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About The Polk County Republican. (Ducktown, Tenn.) 1914-191?
Ducktown, Tenn. (1914-191?)
- The Polk County Republican. : (Ducktown, Tenn.) 1914-191?
- Place of publication:
- Ducktown, Tenn.
- Geographic coverage:
- F.P. James
- Dates of publication:
- Vol. 1, no. 1 (Feb. 20, 1914)-
- Ducktown (Polk County, Tenn.)--Newspapers.
- Polk County (Tenn.)--Newspapers.
- Tennessee--Polk County.--fast--(OCoLC)fst01213497
- Archived issues are available in digital format from the Library of Congress Chronicling America online collection.
- Publisher: F.P. James, 1914-<1918>
- sn 89058068
- Related Links:
- View complete holdings information
- First Issue Last Issue
The Polk County Republican
In 1914, F.P. James established the Polk County Republican in Ducktown, Tennessee, to serve the county's more than 14,000 residents. James published and edited the Republican each Friday, and, in the tradition of family newspaper operations dating to the colonial era, Mrs. F.P. James served as the associate editor. Circulation numbered approximately 500 in 1915. An annual subscription was one dollar, but readers could also capitalize on a special offer that allowed them to receive an additional subscription to the Nashville Banner or the St. Louis Daily Globe-Democrat for $3.60 or $2.90, respectively.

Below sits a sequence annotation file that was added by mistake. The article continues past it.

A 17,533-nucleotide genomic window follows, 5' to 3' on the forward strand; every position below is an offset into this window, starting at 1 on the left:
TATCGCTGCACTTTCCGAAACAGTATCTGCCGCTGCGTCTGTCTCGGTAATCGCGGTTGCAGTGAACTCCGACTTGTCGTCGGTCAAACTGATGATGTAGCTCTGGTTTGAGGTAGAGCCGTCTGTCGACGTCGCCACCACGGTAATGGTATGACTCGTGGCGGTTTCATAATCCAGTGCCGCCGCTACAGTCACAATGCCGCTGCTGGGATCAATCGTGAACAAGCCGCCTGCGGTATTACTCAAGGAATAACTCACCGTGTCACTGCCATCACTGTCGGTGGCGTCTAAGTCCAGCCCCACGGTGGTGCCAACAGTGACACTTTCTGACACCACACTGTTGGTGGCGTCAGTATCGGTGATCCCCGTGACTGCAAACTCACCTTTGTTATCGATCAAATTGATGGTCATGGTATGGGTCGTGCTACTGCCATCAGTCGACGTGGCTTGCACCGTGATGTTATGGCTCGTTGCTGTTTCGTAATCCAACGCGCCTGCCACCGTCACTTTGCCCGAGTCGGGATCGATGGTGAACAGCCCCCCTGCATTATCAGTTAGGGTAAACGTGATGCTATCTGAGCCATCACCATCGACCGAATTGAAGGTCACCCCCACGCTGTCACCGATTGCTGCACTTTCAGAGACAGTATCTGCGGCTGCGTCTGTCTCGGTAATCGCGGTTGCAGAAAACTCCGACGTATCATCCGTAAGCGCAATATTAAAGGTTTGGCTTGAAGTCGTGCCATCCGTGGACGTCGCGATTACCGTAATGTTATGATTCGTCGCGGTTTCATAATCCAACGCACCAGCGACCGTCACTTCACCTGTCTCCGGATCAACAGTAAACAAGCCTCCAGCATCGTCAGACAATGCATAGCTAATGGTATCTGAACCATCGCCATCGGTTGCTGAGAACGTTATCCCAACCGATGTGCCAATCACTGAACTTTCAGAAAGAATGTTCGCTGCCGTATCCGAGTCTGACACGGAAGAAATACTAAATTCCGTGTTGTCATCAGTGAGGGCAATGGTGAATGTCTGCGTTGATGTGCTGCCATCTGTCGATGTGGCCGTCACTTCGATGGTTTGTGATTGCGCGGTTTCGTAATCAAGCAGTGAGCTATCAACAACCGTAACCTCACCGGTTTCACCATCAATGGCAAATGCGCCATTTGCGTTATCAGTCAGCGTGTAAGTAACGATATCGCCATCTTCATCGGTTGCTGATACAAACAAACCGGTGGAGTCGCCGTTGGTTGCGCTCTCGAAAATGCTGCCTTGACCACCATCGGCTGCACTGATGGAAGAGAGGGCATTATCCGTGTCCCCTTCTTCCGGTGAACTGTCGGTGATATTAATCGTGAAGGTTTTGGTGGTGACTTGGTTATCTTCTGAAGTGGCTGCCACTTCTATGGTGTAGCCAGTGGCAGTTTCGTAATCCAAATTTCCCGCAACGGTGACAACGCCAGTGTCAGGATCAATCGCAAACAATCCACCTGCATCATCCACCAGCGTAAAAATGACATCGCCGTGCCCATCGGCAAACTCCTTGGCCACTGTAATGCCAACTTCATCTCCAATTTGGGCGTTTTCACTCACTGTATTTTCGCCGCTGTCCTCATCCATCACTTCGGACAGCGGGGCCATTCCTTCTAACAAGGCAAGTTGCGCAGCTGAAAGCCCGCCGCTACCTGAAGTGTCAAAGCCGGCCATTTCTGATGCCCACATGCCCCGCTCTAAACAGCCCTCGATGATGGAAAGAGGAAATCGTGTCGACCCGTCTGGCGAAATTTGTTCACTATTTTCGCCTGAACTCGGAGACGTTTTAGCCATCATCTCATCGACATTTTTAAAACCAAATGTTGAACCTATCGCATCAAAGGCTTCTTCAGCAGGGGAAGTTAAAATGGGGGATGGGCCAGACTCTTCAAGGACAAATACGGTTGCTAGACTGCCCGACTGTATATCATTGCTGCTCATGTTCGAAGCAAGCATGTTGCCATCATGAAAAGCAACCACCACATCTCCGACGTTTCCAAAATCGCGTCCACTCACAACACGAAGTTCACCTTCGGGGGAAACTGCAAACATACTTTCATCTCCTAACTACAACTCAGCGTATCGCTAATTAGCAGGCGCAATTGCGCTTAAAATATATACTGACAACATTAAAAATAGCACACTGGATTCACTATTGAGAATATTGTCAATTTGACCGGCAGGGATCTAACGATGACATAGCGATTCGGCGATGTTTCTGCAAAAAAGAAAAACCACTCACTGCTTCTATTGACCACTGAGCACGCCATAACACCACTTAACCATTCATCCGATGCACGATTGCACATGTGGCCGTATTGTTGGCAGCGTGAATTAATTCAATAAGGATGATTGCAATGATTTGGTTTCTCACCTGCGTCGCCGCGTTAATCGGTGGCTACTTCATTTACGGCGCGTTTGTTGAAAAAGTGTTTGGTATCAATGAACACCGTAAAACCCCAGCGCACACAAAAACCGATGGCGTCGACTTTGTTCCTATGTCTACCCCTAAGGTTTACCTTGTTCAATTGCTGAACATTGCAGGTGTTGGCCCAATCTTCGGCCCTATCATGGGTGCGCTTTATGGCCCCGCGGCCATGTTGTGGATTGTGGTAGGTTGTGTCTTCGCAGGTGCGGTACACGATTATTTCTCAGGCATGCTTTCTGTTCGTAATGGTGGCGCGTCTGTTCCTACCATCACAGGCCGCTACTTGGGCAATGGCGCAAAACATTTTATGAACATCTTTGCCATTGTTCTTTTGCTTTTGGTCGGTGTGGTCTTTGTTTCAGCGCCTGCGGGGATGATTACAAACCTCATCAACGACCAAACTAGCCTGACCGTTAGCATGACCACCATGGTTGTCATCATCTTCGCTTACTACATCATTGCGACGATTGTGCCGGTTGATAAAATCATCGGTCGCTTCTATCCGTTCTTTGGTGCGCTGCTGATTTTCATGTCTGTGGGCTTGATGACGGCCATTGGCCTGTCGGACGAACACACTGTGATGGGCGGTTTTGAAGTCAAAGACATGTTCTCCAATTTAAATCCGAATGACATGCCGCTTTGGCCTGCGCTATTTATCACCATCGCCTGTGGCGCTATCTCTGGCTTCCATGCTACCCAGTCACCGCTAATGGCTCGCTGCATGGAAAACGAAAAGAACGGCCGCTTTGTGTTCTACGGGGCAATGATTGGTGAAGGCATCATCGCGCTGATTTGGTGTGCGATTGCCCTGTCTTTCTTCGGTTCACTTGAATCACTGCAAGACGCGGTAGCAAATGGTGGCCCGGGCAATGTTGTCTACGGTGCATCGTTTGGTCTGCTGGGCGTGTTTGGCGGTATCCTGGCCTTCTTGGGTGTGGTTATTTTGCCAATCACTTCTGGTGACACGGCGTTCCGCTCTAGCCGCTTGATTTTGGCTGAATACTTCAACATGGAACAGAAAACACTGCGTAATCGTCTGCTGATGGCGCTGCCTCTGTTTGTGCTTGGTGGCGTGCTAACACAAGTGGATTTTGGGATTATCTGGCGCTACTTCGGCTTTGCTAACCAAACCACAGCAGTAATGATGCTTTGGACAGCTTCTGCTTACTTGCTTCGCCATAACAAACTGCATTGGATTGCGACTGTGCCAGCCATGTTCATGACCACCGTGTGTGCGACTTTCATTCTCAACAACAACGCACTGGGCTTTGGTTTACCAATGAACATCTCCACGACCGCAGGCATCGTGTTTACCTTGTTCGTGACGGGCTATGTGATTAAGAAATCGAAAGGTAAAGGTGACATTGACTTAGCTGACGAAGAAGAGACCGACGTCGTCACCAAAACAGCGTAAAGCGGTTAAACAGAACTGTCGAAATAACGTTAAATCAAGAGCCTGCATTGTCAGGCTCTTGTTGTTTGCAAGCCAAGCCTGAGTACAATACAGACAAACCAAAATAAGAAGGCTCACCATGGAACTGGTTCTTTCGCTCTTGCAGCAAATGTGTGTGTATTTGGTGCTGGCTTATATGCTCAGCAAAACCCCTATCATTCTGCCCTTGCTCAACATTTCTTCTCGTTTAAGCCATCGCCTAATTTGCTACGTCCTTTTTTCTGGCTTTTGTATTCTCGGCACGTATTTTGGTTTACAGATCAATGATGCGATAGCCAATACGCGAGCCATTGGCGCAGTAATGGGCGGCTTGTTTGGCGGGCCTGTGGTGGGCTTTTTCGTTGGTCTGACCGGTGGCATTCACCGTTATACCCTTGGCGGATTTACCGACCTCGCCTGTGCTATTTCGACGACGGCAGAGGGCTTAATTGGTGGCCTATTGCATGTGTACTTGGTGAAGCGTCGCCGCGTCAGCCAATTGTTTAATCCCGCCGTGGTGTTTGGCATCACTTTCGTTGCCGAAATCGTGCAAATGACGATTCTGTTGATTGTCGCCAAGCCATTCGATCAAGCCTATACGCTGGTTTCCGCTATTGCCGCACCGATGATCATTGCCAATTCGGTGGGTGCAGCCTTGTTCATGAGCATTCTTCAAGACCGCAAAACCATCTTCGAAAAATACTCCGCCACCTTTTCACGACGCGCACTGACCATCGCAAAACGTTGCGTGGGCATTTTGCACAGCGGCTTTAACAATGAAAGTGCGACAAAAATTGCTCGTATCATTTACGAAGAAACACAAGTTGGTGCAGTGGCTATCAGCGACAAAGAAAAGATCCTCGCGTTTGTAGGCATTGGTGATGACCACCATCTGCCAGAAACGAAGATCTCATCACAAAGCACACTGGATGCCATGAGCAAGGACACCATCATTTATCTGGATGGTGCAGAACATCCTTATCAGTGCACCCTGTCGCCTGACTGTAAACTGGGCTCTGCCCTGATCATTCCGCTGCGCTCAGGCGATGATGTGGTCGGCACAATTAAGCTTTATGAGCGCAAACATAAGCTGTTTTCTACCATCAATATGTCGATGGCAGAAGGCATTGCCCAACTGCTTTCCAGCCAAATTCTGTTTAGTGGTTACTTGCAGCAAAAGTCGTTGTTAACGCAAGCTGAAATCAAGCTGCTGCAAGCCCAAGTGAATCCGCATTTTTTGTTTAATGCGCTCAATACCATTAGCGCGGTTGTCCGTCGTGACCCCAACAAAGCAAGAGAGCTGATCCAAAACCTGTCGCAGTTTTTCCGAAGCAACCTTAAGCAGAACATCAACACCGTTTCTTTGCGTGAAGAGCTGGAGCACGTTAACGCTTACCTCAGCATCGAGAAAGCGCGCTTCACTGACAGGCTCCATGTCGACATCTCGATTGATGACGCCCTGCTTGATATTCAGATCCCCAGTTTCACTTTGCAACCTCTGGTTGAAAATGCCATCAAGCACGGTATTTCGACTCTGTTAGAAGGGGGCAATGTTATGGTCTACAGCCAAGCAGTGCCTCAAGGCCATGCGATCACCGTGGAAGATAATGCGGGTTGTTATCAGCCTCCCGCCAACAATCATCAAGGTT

In the inaugural issue of the Polk County Republican, F.P. James told readers that he hoped that the partisan newspaper would find "favor in the eyes of those who honor us by patronizing it, be he friend or foe - politically." James explained that, "The political aspect of the paper will be Republican - the party responsible for the greatest era of prosperity that this country has ever enjoyed," but he assured readers that "Locally, the paper stands for what is for the best interests of Polk County." The Republican provided local news ranging from politics and agriculture to sport. The paper relied on local correspondents for many of these accounts, and the editor insisted that writers included their names to protect against "fake" news. The front page of every issue was taken up with "Editorial Paragraphs" - snappy one- or two-liners commenting on everything from local politics or the nation's economy to the war in Europe. On its inside pages, the paper carried ads for both local and national businesses and services.
Strong competition from other county newspapers meant that the Republican lasted only a few years, and by 1920 it had ceased publication.
Provided by: University of Tennessee